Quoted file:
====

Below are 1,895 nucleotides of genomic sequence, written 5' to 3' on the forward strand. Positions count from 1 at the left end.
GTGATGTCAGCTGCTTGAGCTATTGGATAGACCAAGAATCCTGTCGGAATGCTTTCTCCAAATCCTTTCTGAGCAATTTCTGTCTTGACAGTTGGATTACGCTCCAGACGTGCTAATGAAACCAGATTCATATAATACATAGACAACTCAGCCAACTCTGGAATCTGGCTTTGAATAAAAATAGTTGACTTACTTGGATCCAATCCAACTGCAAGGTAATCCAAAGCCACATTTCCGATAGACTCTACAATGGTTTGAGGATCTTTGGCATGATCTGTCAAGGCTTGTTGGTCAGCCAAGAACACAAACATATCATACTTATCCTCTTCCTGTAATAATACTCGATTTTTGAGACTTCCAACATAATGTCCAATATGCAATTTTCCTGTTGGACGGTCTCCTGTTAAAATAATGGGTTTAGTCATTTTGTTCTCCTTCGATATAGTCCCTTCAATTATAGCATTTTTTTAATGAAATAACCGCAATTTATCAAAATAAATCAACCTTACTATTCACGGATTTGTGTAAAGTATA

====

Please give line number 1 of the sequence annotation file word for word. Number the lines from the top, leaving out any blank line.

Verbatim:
Below are 1,895 nucleotides of genomic sequence, written 5' to 3' on the forward strand. Positions count from 1 at the left end.